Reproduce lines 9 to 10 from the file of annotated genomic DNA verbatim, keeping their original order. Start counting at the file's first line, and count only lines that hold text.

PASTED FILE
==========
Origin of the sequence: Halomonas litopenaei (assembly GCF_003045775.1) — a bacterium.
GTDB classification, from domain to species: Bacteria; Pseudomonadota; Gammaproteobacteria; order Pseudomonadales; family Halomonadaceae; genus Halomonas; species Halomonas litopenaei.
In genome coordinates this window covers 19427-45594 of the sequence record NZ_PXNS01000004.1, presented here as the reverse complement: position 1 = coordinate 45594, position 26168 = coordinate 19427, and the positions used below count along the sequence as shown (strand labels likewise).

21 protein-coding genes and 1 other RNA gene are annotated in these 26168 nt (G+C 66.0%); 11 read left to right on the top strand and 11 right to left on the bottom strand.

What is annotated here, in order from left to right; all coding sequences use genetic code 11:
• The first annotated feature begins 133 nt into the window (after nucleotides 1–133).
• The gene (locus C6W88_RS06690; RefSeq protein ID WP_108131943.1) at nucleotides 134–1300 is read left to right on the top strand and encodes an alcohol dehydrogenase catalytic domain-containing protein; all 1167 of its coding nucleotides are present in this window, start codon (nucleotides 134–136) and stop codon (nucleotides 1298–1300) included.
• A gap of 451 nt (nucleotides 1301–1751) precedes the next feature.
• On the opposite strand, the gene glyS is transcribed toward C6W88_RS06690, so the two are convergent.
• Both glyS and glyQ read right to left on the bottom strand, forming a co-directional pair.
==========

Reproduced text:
• On the opposite strand, the gene glyS is transcribed toward C6W88_RS06690, so the two are convergent.
• Both glyS and glyQ read right to left on the bottom strand, forming a co-directional pair.